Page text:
The man who helped make chicken tikka masala Britain’s favourite dish has just received an Honorary Doctorate of Business Administration from Kingston University. Sir Gulam Noon, one of the country’s most successful entrepreneurs, took time away from the kitchens of Noon Products in West London this week to collect the award at Kingston University’s Faculty of Business graduation ceremony.
Noon, as he prefers to be called, founded the family business that specialises in frozen and chilled Indian meals in 1989. His company now operates the largest factory in the world for ready-made Indian meals. Graduates and academics assembled at Tuesday’s ceremony at the Barbican Centre in London heard how Noon had been appalled by the poor standards of Indian food when he first arrived in Britain. “I wouldn’t eat it and I knew then that this was a market I had to address,” he said. “And, yes, I plead guilty to making chicken tikka masala the nation’s favourite.”
Noon has devoted his life to the food business after inheriting his father’s company in Mumbai when he was 17. “My father died when I was very young and, as much as I have loved working in business, I always regretted not being able to go on to higher education. That is why I am so delighted by the honour bestowed on me by Kingston University,” he said. “Education is crucial for all young people. It opens minds, doors and opportunities. I would say to all young people to get a good education and follow your dream. If you don’t have a dream, how will it come true?”
Noon has added his Kingston University accolade to a growing collection of honorary degrees. Surrey, Middlesex, Guildford and Birmingham Universities have also recognised him for his business expertise. He believes Britain has some of the best schools and universities in the globe. “Universities like Kingston are the Mecca of world education. I would urge all parents to ensure they make the most of the opportunities on offer,” Noon said. “As the father of two daughters, I am particularly interested in the education of girls. It is vital girls are given the same opportunities as boys. I believe firmly in the Indian saying that if you educate the girl, you educate the family.”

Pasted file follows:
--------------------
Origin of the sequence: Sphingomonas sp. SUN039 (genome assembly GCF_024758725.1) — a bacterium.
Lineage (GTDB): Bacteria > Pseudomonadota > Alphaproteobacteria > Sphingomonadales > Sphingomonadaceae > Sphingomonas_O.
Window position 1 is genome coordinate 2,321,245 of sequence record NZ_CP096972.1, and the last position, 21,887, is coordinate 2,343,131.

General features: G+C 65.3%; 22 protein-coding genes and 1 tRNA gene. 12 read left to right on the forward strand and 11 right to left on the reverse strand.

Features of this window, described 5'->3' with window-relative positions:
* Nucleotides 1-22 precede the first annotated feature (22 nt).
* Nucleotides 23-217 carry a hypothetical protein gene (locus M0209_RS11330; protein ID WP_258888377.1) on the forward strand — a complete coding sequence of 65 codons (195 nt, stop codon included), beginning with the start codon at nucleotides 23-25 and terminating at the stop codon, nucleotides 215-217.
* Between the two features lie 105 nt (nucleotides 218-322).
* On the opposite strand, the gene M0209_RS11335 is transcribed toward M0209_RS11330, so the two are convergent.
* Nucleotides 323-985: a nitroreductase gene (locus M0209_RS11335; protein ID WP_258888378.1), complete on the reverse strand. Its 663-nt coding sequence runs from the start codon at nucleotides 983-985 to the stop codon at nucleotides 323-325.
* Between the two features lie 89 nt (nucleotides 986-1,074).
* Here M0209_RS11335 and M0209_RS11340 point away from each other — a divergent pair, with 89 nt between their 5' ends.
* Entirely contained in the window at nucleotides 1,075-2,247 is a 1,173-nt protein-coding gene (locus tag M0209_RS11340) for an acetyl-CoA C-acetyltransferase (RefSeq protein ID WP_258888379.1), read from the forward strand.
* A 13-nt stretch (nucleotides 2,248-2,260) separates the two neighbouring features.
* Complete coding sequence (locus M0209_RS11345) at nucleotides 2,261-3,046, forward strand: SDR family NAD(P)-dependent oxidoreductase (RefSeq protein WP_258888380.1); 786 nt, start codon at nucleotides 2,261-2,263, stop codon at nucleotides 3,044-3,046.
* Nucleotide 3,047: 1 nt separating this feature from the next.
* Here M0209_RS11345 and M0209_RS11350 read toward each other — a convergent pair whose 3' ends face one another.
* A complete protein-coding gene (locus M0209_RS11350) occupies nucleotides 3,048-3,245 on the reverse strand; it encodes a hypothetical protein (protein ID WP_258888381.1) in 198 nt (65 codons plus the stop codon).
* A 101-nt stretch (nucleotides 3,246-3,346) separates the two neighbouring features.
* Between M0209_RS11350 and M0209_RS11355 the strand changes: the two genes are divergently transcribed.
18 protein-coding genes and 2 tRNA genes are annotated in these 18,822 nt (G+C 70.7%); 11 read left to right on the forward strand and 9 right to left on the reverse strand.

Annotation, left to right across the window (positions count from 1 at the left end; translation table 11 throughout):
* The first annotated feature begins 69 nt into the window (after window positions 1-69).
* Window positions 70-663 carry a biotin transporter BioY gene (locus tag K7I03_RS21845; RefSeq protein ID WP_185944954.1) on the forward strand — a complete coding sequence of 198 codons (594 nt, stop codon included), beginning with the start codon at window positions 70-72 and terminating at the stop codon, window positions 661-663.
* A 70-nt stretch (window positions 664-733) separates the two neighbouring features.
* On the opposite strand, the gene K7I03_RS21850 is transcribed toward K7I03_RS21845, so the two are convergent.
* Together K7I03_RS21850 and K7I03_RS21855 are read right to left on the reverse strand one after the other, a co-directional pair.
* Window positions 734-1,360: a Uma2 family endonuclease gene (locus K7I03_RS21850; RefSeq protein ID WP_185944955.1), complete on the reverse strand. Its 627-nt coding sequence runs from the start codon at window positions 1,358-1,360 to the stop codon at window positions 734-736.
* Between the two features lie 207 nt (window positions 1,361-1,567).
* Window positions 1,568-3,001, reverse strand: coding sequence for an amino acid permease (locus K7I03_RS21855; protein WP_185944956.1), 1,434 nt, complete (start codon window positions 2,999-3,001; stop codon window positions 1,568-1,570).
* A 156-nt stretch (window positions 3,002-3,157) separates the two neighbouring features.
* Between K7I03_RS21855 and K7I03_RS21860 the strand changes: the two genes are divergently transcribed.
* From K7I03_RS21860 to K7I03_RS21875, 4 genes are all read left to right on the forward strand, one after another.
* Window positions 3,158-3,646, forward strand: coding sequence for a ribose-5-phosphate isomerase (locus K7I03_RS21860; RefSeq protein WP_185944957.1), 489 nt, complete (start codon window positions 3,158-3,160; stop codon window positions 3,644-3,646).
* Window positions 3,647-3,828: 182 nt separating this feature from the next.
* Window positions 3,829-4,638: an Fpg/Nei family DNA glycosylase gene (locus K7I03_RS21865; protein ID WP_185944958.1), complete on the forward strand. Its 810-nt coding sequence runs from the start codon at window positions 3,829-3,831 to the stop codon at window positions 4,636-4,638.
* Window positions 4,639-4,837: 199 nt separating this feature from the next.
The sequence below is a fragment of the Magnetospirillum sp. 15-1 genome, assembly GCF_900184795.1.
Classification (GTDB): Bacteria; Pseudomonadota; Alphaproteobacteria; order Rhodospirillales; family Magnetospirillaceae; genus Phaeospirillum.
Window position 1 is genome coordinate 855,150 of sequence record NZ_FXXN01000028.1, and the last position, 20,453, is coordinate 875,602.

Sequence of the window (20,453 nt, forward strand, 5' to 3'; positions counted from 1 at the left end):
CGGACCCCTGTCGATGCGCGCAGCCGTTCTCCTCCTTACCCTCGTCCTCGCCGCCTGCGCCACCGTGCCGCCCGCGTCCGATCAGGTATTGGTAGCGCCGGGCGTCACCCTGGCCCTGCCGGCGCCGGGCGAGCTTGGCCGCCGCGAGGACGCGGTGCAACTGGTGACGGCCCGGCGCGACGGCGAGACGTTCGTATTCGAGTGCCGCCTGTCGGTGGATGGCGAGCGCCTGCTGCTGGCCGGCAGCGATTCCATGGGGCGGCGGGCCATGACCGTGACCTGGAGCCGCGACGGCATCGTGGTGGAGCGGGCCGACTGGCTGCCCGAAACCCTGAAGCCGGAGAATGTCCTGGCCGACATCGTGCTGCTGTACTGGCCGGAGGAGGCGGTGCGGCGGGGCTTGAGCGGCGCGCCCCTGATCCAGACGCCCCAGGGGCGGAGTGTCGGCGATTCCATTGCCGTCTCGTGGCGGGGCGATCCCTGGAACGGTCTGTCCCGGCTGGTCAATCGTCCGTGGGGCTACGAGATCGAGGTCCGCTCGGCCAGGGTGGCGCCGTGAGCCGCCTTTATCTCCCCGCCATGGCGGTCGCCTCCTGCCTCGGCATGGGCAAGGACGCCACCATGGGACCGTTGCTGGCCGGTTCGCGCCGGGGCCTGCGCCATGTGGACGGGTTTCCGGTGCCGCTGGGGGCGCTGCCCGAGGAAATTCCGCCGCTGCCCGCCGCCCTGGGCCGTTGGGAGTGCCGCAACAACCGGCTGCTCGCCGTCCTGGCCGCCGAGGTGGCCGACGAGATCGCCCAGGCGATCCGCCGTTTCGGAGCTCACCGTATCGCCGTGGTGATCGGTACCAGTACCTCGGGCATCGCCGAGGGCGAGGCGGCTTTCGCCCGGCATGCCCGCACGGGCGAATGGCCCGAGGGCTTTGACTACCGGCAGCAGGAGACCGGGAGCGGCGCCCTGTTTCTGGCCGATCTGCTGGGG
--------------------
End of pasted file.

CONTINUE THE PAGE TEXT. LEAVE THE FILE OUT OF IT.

As well as serving as chairman of Noon Products, Noon is also managing director of Bombay Halwa Ltd. He founded the Asian Business Association, of which he is a former chairman and board member, and, in 1998, was awarded an outstanding lifetime achievement award by the Asian Business Network. He is an active fundraiser for The Prince’s Trust and a trustee of The Arpana Charitable Trust UK, which raises funds for the underprivileged in rural India. He also sits on the board of CARE International and is a member of Cancer Research UK. Noon received an MBE in 1996. He was knighted in 2002.
The Dean of the Faculty of Business, Professor Gwyneth Pitt, said Kingston University was proud to recognise Sir Gulam’s outstanding contribution to business and education. “As an industrialist and philanthropist, Sir Gulam Noon is an inspiration to any young graduate starting out in business,” she said. “He has combined a hugely successful business with a commitment to the wider community, as demonstrated in his wide range of charity work. In particular, he has championed the importance of education for children and young people, opening up a world of possibilities to them.”